Forced Choices
Forced-choice exercises challenge participants to be both interactive and introspective. They
require participants to make a choice, take a stance, or put their stakes in the ground about
some topic, issue, or challenge. Objectives for this activity include
promoting active discussion while practicing key communication skills: assertion and self-
disclosure, taking a position, listening for understanding, and giving and receiving
energizing the group through the use of physical, visual movement;
modeling how to create a safe environment in order to communicate about differences
between groups, by recognizing common ground and areas of difference;
greater understanding of one’s own personal beliefs, opinions, and attitudes, as well as
those of others.
This activity has been effectively used with intact work groups as a meeting energizer and
with the general public. A minimum of 12 people is required. When the group is larger than
35, methods other than physically moving might work better (see #2 under planning).
30 to 90 minutes, depending on the number of forced-choice statements used. It can also be
done in rounds, with forced-choice statements used at different points during a program.
Signs marked with the choices people will be forced to make (such as “Agree” and
“Disagree”) if they are to move physically around the room to indicate their choices
Moveable chairs, if you intend to do this for some length of time
Pencils and paper, if you are going to have participants write down their responses to the
trigger statements
One copy of the Sample Facilitator Presentation, “Managing a Forced-Choice Activity:
What to Say”
1. Carefully design as many trigger statements as you are likely to need. Select words and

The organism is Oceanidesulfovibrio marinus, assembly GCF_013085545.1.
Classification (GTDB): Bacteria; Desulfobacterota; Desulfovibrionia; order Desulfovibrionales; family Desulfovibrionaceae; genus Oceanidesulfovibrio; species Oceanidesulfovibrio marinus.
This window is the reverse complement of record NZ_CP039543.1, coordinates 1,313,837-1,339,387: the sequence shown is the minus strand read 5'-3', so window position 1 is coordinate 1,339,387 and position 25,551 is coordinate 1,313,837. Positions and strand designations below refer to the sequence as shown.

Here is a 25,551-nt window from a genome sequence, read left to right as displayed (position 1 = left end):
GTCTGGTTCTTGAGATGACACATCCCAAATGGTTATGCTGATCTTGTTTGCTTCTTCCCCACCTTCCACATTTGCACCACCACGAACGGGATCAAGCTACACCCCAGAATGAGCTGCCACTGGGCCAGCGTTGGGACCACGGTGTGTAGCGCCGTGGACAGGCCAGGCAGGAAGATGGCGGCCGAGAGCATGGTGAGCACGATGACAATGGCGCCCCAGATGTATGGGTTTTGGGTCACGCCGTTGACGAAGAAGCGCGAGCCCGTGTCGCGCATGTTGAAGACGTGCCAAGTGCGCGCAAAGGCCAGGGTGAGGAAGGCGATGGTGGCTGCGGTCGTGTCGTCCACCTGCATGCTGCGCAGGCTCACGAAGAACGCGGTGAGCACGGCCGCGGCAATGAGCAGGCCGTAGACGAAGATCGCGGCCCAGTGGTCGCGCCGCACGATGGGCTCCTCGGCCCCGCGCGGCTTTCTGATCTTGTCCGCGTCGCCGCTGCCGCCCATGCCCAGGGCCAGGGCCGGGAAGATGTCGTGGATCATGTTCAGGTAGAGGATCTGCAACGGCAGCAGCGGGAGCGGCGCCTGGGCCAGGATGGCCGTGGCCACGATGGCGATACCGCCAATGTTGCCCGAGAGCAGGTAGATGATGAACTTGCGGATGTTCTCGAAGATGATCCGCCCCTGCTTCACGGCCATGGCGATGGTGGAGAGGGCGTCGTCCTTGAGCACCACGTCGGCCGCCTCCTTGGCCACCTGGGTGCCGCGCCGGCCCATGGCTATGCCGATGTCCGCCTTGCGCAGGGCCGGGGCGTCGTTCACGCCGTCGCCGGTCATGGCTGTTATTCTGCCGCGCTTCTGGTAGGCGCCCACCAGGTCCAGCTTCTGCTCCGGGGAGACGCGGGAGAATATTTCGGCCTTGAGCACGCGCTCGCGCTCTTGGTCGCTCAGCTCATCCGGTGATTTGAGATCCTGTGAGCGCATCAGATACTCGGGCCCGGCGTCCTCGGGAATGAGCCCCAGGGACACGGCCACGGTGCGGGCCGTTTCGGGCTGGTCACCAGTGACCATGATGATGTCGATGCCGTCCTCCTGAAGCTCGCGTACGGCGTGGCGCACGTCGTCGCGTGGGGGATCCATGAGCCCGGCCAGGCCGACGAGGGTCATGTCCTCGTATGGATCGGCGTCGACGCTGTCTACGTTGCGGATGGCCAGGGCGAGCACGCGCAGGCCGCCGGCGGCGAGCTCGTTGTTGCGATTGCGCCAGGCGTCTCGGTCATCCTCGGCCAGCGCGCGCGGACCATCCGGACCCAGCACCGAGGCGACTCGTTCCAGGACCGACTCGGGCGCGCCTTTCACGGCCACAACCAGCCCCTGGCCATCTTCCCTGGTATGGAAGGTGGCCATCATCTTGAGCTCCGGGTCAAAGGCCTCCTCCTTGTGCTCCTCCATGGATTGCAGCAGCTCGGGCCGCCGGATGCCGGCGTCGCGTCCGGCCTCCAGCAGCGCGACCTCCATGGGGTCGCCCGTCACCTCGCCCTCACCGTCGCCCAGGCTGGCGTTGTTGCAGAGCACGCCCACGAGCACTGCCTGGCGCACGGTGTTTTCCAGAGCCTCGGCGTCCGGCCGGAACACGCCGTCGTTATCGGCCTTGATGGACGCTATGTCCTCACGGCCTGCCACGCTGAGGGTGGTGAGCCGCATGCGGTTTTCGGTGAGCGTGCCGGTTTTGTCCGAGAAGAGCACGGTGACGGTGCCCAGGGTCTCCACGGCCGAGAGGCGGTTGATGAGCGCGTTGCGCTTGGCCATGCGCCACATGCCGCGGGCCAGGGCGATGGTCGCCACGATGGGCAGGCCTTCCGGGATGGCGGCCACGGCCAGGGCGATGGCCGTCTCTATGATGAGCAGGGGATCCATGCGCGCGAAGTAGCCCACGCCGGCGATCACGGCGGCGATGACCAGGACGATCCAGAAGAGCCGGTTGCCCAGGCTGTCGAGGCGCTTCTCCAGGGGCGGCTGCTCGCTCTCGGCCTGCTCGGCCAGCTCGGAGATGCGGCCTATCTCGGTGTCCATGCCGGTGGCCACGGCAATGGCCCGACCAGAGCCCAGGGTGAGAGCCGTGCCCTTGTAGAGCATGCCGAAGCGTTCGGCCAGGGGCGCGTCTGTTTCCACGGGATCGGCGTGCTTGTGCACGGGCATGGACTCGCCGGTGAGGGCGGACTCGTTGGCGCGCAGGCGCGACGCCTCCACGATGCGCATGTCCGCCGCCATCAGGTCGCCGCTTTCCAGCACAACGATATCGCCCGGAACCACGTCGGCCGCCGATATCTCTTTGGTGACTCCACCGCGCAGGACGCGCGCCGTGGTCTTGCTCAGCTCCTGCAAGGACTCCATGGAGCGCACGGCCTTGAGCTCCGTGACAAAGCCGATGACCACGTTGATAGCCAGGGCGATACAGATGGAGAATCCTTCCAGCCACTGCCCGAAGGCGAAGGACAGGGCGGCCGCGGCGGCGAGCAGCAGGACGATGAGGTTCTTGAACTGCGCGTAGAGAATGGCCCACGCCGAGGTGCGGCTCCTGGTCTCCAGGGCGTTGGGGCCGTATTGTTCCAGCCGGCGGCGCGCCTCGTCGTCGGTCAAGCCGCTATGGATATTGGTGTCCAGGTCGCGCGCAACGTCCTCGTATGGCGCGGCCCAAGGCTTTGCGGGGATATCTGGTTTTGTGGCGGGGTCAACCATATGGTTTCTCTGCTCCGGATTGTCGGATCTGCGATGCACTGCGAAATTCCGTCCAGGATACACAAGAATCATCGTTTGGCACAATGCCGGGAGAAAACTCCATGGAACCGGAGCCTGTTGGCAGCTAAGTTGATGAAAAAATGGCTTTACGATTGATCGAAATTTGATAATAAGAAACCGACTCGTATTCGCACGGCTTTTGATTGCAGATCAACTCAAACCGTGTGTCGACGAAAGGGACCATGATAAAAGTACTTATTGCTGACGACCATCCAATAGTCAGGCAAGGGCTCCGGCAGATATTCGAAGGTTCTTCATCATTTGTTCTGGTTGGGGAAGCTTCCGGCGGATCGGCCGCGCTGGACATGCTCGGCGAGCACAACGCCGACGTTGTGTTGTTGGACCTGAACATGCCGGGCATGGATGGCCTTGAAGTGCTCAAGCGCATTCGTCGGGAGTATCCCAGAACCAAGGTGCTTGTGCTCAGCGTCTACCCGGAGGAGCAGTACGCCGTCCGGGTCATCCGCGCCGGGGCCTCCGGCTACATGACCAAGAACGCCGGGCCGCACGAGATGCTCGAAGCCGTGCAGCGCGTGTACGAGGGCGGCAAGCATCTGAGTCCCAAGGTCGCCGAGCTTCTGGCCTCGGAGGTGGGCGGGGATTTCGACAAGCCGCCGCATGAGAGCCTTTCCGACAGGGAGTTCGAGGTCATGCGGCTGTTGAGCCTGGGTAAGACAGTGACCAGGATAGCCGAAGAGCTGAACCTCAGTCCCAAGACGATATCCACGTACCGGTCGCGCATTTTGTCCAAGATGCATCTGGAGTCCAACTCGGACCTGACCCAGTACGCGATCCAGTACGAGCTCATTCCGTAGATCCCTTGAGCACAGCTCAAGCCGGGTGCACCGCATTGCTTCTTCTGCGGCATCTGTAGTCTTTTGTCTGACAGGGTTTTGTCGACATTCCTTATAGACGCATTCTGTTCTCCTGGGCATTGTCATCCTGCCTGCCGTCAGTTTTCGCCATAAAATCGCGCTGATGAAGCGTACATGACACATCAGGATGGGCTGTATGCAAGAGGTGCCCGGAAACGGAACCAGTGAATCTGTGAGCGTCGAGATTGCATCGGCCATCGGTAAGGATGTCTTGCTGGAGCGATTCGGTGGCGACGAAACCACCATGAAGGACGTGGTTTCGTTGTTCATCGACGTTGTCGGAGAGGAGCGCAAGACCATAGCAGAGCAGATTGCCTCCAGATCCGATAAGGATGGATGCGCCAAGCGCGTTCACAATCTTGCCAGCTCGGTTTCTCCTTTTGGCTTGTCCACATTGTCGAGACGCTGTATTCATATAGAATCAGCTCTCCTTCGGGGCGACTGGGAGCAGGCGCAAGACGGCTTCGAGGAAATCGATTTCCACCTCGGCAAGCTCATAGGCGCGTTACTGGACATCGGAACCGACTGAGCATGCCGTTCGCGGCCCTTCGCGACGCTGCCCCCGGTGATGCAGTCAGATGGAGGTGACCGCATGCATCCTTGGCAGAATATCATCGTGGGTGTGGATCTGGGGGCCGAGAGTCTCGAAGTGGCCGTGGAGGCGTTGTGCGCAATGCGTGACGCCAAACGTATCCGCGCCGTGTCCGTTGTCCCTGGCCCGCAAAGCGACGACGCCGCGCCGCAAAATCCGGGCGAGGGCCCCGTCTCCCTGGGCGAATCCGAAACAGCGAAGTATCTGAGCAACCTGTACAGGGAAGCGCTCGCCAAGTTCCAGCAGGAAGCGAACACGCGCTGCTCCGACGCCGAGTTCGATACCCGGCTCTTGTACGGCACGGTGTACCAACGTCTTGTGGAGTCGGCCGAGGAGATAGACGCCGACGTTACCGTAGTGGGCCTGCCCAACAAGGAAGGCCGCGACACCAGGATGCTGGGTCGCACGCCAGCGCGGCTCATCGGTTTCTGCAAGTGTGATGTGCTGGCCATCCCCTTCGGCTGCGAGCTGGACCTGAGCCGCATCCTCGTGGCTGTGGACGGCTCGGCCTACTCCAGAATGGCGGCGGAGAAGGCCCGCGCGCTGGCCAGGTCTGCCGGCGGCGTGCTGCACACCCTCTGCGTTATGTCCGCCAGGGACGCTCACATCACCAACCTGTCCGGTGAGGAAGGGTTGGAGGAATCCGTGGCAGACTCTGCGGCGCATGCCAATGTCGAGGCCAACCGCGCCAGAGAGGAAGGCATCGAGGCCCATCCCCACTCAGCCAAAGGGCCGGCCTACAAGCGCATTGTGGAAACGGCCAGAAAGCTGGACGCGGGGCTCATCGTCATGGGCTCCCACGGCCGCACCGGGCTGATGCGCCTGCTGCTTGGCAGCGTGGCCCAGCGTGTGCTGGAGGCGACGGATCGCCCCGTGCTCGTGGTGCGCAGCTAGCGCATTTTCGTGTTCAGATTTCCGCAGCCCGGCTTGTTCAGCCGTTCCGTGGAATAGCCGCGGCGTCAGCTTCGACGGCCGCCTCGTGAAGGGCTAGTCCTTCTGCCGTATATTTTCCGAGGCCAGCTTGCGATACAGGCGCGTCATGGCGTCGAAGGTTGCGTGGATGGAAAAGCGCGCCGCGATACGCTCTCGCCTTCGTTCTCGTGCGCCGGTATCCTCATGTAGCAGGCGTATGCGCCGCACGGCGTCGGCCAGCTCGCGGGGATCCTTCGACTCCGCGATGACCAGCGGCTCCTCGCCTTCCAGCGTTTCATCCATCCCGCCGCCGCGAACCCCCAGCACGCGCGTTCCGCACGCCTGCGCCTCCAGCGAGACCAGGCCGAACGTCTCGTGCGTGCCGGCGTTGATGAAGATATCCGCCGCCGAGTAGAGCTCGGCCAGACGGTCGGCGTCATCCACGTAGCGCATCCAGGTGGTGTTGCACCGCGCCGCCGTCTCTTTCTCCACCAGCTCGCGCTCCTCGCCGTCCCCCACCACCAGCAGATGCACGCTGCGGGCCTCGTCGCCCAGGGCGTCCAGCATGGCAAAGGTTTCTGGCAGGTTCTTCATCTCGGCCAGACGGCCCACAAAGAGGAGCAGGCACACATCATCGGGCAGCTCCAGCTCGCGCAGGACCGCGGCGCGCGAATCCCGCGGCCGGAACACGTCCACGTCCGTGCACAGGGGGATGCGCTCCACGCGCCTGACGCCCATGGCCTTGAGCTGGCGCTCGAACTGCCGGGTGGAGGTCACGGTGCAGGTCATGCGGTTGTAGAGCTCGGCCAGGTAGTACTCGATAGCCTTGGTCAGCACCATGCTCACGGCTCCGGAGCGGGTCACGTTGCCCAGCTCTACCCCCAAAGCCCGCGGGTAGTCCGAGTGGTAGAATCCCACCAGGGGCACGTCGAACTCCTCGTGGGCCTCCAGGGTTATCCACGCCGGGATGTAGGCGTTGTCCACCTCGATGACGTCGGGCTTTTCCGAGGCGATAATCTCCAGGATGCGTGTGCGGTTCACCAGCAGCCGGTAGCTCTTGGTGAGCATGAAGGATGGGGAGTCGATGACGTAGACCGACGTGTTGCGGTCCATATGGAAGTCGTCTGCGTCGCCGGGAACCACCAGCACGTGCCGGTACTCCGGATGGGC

phrases that evoke feelings and values about the topic that you want to address. Include
words that are open to interpretation and are likely to create a divergence of perspective.
Here are some sample cross-cultural statements:
“Our organization is ready to work effectively across cultures.”
“I am ready to work effectively across cultures.”
“When in Rome, do as the Romans do.”
“It is better for the ‘outsider’ to try to fit in to the new culture as much as possible.”
“If you study the nuances of a culture before working there, you run the risk of re-
stereotyping people and their cultures.”
“Valuing and managing diversity is a U.S. concept, and organizations that enforce it
globally are engaging in corporate colonialism.”
2. Decide how participants will indicate their choices (agree or disagree) within the
constraints of time and the physical setting. For example, do you want them to:
move to different sides of the room?
stand or sit?
put thumbs up or down?
hold up different color cards to indicate “agree” or “disagree”?
The last three options work better with a large group, or where space is limited.
3. Decide on the number of choices (strongly agree, agree, disagree, strongly disagree) or a
continuum (having people form a line). The more choices you offer, the longer it will take
to debrief and the greater the likelihood that more participants will pick a “safer” middle-
of-the-road response.
1. Explain the procedure and set the following guidelines:
What to say is found on the sample facilitator presentation sheet, “Managing a Forced-
Choice Activity: What to Say.”
Individuals are to speak for themselves; there will be no spokespersons for a group.
Use “I” language when you speak.
Focus on listening for understanding, not on persuading or trying to get people to move
to your side.
When discussing positions with others, paraphrase what you have heard before you
respond or add your perspective.

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